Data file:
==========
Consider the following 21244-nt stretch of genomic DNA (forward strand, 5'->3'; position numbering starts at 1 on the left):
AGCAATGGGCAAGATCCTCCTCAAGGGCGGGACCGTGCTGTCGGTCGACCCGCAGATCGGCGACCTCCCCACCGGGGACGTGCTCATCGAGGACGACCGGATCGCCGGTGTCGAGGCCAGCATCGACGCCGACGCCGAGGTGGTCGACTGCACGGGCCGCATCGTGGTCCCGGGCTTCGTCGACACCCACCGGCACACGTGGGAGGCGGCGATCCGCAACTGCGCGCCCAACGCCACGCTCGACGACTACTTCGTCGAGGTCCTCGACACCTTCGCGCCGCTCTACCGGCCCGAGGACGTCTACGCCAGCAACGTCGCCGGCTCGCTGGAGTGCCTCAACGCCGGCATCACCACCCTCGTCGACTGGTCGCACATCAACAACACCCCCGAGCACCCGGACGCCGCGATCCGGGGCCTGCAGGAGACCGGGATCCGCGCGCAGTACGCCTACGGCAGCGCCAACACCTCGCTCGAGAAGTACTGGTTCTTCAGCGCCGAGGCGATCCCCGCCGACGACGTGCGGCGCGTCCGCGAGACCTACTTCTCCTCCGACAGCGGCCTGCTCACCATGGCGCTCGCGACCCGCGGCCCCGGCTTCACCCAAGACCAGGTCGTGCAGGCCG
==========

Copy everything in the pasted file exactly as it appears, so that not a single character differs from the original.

Consider the following 21244-nt stretch of genomic DNA (forward strand, 5'->3'; position numbering starts at 1 on the left):
AGCAATGGGCAAGATCCTCCTCAAGGGCGGGACCGTGCTGTCGGTCGACCCGCAGATCGGCGACCTCCCCACCGGGGACGTGCTCATCGAGGACGACCGGATCGCCGGTGTCGAGGCCAGCATCGACGCCGACGCCGAGGTGGTCGACTGCACGGGCCGCATCGTGGTCCCGGGCTTCGTCGACACCCACCGGCACACGTGGGAGGCGGCGATCCGCAACTGCGCGCCCAACGCCACGCTCGACGACTACTTCGTCGAGGTCCTCGACACCTTCGCGCCGCTCTACCGGCCCGAGGACGTCTACGCCAGCAACGTCGCCGGCTCGCTGGAGTGCCTCAACGCCGGCATCACCACCCTCGTCGACTGGTCGCACATCAACAACACCCCCGAGCACCCGGACGCCGCGATCCGGGGCCTGCAGGAGACCGGGATCCGCGCGCAGTACGCCTACGGCAGCGCCAACACCTCGCTCGAGAAGTACTGGTTCTTCAGCGCCGAGGCGATCCCCGCCGACGACGTGCGGCGCGTCCGCGAGACCTACTTCTCCTCCGACAGCGGCCTGCTCACCATGGCGCTCGCGACCCGCGGCCCCGGCTTCACCCAAGACCAGGTCGTGCAGGCCG